Mark, Sam, and I had expected to be recording the next episode of The Pietist Schoolman Podcast right about now, but we’ve decided to postpone for a week our discussion of why Pietists — despite everything that’s wrong with Christianity — would hope for better times. At least for Sam and me, our hearts wouldn’t have been in it.
See last Friday our colleague G.W. Carlson died at age 72, ten days after suffering a stroke. As I wrote on the occasion of his retirement from Bethel University in 2012, forty-four years after he returned to his alma mater to teach history and political science, GW had
an odd kind of celebrity: to be so well known to thousands of people that your mere initials conjure instant recognition and appreciation, while being so little known beyond that community… that it would take me considerable time to even begin to describe him to anyone else.
Sam actually talked about GW last month, in our survey of living examples of the Pietist ethos. He recalled how studying and working with GW helped him ask
what does Pietism look like in terms of how I interact with the world: how do I interact with American culture, how do I interact with political culture… That helped me realize, “This isn’t just about me; this isn’t just about my church. It needs to engage in the culture, too.”
Sadly we won’t get to fulfill Sam’s hope to have GW appear on a future season of this podcast. But to get a fuller sense of how our friend and mentor understood and embodied Pietism (within the context of a Baptist college and denomination), see this December 2011 post at my blog. Here’s the conclusion:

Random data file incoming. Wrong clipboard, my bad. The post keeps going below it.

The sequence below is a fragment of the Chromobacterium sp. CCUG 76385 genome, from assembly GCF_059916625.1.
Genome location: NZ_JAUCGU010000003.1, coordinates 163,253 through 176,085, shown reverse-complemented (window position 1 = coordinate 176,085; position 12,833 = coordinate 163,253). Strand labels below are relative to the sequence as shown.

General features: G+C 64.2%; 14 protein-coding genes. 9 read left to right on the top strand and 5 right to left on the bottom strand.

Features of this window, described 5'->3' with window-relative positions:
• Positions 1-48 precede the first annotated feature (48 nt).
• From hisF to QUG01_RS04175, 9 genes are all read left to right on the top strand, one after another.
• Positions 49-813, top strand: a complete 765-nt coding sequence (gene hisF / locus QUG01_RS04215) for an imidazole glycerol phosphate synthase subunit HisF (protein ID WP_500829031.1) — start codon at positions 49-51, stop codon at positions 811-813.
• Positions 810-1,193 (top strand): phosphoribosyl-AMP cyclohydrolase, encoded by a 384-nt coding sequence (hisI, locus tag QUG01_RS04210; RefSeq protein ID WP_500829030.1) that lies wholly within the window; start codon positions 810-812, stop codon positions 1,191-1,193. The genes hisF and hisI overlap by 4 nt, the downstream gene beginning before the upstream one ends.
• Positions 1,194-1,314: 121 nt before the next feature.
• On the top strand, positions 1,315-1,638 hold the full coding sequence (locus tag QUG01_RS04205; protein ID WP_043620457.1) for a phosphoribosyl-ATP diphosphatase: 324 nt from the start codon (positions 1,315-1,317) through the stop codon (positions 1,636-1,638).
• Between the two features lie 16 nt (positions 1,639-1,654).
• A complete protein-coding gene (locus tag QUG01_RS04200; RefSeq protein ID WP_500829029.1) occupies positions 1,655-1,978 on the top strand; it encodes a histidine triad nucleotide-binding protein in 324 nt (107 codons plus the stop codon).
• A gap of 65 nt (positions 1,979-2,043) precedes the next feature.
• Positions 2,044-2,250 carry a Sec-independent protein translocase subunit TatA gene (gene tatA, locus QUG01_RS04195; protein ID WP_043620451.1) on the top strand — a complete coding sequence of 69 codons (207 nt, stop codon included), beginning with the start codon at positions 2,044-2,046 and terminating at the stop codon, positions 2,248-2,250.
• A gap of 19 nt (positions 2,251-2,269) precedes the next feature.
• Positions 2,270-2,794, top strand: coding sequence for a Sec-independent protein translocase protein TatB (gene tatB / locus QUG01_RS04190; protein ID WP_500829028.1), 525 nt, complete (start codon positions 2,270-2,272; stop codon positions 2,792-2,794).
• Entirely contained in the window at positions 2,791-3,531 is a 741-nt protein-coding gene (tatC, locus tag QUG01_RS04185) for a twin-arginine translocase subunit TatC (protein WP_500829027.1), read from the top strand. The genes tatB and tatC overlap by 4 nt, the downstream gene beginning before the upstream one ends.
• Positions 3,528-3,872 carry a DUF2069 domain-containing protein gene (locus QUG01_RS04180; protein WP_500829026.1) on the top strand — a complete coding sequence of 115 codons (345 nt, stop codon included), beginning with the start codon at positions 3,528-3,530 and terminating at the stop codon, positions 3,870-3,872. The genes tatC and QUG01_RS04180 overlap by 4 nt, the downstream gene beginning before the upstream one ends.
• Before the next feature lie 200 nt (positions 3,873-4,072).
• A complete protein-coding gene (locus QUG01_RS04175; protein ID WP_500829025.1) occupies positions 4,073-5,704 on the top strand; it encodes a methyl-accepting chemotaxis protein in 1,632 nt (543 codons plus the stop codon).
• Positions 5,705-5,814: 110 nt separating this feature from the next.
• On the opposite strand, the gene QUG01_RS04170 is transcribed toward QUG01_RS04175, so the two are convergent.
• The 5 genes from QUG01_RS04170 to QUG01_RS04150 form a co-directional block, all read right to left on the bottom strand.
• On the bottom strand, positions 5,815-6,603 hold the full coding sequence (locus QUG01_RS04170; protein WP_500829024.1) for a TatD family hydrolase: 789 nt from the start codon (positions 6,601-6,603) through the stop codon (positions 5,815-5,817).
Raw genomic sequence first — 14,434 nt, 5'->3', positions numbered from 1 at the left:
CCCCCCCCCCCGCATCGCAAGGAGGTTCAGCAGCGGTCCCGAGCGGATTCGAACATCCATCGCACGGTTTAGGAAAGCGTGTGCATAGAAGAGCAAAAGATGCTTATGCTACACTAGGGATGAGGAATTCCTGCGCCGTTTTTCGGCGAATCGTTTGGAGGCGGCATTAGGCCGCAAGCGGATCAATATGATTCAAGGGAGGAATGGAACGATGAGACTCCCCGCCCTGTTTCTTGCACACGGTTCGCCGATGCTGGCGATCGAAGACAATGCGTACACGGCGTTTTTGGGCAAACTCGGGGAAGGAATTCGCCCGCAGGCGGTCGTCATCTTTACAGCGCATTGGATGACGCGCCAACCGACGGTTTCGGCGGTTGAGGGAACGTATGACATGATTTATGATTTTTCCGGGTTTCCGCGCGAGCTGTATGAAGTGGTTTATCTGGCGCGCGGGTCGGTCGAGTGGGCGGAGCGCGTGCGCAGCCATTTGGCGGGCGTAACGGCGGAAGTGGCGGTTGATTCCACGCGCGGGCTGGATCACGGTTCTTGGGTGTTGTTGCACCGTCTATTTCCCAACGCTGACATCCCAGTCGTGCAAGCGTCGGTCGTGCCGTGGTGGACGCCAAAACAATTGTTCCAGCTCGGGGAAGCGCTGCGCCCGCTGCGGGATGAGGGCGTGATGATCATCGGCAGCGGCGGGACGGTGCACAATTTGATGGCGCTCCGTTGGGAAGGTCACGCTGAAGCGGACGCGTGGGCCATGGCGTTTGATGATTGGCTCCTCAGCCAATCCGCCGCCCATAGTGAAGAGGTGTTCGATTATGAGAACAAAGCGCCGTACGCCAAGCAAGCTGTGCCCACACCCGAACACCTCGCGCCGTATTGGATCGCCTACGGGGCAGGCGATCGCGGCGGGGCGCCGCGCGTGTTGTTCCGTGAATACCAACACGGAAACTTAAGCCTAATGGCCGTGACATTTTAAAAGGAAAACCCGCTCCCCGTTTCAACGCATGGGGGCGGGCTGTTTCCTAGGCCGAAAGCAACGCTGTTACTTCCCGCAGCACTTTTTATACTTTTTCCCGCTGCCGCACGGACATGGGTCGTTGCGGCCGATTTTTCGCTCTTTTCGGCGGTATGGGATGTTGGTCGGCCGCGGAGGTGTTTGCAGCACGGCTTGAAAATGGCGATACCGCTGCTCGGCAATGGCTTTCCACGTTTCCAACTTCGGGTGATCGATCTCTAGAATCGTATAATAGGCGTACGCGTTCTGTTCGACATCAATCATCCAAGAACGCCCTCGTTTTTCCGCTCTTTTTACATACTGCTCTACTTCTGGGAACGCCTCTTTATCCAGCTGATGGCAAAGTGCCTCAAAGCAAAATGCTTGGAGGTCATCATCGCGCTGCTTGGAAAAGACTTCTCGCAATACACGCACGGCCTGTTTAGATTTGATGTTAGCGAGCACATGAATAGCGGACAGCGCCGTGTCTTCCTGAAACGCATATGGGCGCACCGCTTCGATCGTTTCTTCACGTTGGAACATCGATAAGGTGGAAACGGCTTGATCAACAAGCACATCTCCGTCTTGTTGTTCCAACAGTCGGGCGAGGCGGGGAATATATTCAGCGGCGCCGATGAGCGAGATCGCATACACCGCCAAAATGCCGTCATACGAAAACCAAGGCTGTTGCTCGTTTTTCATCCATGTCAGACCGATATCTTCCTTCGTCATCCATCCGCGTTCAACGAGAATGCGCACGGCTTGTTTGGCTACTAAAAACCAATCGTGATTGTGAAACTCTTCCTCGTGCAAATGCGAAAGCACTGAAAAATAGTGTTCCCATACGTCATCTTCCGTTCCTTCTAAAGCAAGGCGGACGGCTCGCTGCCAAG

Not content to describe, or even to prescribe, GW has sought to be an agent of change. While this sometimes prompts him to take to the pulpit for talks like the two summarized here, GW promotes his understanding of “the Baptist Pietist heritage” primarily by teaching and mentoring young people. As he told a reporter for Bethel’s student newspaper recently, GW has four dreams for all his students: that they accept Jesus Christ as their Lord and Savior and commit to the Gospel; that they undertake a “Christian spiritual journey”; that they become lifelong learners; and that they serve others, particularly those on the margins of society.
Or flip through back issues of The Baptist Pietist Clarion, which GW founded in 2002.
We’ll be back next week to talk about hope.
Image Credit: GW (Bethel’s resident bibliophile) in his office ca. 2006 – Bethel University Digital Library